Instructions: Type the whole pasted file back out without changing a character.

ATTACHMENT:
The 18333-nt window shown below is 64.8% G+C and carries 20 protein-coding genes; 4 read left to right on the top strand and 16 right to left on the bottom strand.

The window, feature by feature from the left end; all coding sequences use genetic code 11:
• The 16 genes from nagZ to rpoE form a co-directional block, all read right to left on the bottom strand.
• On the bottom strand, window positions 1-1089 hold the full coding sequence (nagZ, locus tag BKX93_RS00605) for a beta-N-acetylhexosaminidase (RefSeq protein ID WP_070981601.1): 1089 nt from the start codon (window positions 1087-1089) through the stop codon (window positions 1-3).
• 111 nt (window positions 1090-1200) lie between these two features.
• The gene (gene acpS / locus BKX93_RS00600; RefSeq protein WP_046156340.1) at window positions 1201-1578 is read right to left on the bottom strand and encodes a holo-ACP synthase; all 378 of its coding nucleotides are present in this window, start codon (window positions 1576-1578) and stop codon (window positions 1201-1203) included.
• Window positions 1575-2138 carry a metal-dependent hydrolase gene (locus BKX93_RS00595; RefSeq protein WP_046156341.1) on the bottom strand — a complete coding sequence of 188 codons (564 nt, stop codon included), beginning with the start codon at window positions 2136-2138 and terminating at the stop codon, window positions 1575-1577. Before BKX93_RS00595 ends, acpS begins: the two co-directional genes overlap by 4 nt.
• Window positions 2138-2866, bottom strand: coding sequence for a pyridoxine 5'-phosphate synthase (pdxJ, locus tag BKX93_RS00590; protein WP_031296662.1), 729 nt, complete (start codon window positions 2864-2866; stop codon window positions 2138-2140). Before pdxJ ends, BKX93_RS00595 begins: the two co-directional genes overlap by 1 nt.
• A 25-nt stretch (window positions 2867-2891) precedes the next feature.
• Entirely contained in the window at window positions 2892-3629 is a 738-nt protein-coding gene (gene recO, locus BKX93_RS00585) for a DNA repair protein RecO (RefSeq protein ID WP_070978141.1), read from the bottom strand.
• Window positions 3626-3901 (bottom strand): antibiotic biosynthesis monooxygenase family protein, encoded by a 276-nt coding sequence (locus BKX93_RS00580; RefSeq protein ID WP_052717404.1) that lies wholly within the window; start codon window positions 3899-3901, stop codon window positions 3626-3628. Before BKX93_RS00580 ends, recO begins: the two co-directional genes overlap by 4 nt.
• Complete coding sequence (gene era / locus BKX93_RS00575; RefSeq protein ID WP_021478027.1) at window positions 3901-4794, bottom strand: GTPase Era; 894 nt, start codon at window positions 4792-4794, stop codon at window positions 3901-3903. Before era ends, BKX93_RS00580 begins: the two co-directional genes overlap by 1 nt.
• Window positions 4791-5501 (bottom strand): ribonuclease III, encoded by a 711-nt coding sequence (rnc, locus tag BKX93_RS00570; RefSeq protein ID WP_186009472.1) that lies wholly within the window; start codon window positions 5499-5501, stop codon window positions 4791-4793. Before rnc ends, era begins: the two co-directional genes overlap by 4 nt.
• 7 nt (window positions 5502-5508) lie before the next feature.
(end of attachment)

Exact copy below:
The 18333-nt window shown below is 64.8% G+C and carries 20 protein-coding genes; 4 read left to right on the top strand and 16 right to left on the bottom strand.

The window, feature by feature from the left end; all coding sequences use genetic code 11:
• The 16 genes from nagZ to rpoE form a co-directional block, all read right to left on the bottom strand.
• On the bottom strand, window positions 1-1089 hold the full coding sequence (nagZ, locus tag BKX93_RS00605) for a beta-N-acetylhexosaminidase (RefSeq protein ID WP_070981601.1): 1089 nt from the start codon (window positions 1087-1089) through the stop codon (window positions 1-3).
• 111 nt (window positions 1090-1200) lie between these two features.
• The gene (gene acpS / locus BKX93_RS00600; RefSeq protein WP_046156340.1) at window positions 1201-1578 is read right to left on the bottom strand and encodes a holo-ACP synthase; all 378 of its coding nucleotides are present in this window, start codon (window positions 1576-1578) and stop codon (window positions 1201-1203) included.
• Window positions 1575-2138 carry a metal-dependent hydrolase gene (locus BKX93_RS00595; RefSeq protein WP_046156341.1) on the bottom strand — a complete coding sequence of 188 codons (564 nt, stop codon included), beginning with the start codon at window positions 2136-2138 and terminating at the stop codon, window positions 1575-1577. Before BKX93_RS00595 ends, acpS begins: the two co-directional genes overlap by 4 nt.
• Window positions 2138-2866, bottom strand: coding sequence for a pyridoxine 5'-phosphate synthase (pdxJ, locus tag BKX93_RS00590; protein WP_031296662.1), 729 nt, complete (start codon window positions 2864-2866; stop codon window positions 2138-2140). Before pdxJ ends, BKX93_RS00595 begins: the two co-directional genes overlap by 1 nt.
• A 25-nt stretch (window positions 2867-2891) precedes the next feature.
• Entirely contained in the window at window positions 2892-3629 is a 738-nt protein-coding gene (gene recO, locus BKX93_RS00585) for a DNA repair protein RecO (RefSeq protein ID WP_070978141.1), read from the bottom strand.
• Window positions 3626-3901 (bottom strand): antibiotic biosynthesis monooxygenase family protein, encoded by a 276-nt coding sequence (locus BKX93_RS00580; RefSeq protein ID WP_052717404.1) that lies wholly within the window; start codon window positions 3899-3901, stop codon window positions 3626-3628. Before BKX93_RS00580 ends, recO begins: the two co-directional genes overlap by 4 nt.
• Complete coding sequence (gene era / locus BKX93_RS00575; RefSeq protein ID WP_021478027.1) at window positions 3901-4794, bottom strand: GTPase Era; 894 nt, start codon at window positions 4792-4794, stop codon at window positions 3901-3903. Before era ends, BKX93_RS00580 begins: the two co-directional genes overlap by 1 nt.
• Window positions 4791-5501 (bottom strand): ribonuclease III, encoded by a 711-nt coding sequence (rnc, locus tag BKX93_RS00570; RefSeq protein ID WP_186009472.1) that lies wholly within the window; start codon window positions 5499-5501, stop codon window positions 4791-4793. Before rnc ends, era begins: the two co-directional genes overlap by 4 nt.
• 7 nt (window positions 5502-5508) lie before the next feature.